The Tour

Tendrils of sweet pea grew over
the relics of a garden

and herons nested in
a swampy corner of the park

the guide told the tour-party
that during a harvest festival

the Sauks were tomahawked
under a yellow moon—

after hearing about the blood-
frenzy that summer night

we stepped onto the muddy rain-
pooled field and took photos

then we climbed into the bus
and drove to the buried village—

or was that when we went to
the Butterfly House near

wherever it was and my cousin
broke the heel off her shoe?

It’s hard to remember exactly—
there’s only so much you can take in.



John Weir was born in Nelson in 1935. After training at Mount St Mary’s Seminary, Greenmeadows, Hawke’s Bay, he was ordained a Catholic priest in 1961. Subsequently, at the University of Canterbury, he achieved a PhD in English Language and Literature and taught there for a time. His poems have been published in various New Zealand journals as well as internationally (in England, the United States, India, Canada and Australia). Sparks among the Stubble is his fifth poetry collection. In later years he has become more widely known as an editor and critic in the field of New Zealand Literature.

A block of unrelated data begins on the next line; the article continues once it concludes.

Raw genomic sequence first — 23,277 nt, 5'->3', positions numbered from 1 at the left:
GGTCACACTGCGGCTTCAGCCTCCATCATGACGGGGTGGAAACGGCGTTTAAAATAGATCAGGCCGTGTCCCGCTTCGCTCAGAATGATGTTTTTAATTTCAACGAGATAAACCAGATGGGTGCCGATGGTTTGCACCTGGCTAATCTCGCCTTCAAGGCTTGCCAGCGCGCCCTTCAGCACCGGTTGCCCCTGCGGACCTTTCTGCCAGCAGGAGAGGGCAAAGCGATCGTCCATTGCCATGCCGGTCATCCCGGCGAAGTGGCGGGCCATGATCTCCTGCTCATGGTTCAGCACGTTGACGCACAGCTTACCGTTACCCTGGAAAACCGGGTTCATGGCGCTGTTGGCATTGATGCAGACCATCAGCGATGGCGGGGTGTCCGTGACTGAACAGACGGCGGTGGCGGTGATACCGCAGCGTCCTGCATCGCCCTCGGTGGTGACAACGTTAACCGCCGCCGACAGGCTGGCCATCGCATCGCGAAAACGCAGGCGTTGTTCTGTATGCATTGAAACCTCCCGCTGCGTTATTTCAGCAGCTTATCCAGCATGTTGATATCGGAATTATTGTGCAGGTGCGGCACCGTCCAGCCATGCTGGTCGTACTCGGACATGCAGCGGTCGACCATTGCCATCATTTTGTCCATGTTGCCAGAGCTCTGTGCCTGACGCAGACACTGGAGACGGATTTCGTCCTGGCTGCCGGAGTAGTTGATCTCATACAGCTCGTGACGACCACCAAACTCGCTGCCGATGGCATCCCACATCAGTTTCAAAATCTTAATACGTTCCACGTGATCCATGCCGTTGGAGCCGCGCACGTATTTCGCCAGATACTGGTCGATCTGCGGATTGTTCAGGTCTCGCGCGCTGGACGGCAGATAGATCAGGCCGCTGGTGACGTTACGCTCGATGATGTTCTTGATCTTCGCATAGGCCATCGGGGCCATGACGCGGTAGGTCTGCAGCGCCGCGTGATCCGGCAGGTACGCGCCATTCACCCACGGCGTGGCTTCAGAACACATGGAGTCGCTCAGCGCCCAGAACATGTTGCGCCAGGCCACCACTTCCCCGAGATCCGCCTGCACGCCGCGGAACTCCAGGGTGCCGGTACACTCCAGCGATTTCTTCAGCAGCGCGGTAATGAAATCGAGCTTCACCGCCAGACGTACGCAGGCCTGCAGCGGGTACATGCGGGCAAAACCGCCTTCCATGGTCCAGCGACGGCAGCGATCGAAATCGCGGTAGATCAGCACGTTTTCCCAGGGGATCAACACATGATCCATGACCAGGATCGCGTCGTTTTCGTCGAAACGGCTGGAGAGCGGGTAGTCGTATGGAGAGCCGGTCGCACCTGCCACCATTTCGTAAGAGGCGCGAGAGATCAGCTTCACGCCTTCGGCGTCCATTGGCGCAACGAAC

Weir comments: 'I always wanted my poems to record and consider my experiences and to be accessible to others. Being a priest has, no doubt, introduced notes of rhetoric and generalisation, but I have learned to put a poem through many drafts and try to wring out the rhetoric. My chief task in learning the craft of writing has been to discover my true voice. In this respect, Wordsworth showed me how to write in a plain language, Defoe helped me to focus on the particular. Eliot taught me the importance of phrasing and rhythm.

'"The Tour" communicates the truth of a double experience: that of the tourist who views the site of a tragic event through a camera lens, thereby limiting, framing and restricting the limitless nature of tragedy, and that of the poet-commentator who uses irony to consider the different values set within the limiting frame of the poem. For me, a poem is often most successful when the persona within the narrative and the authorial persona, while at times conflicting, become, for better or worse, one and the same.'

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Photographer credit: Cathy Harrison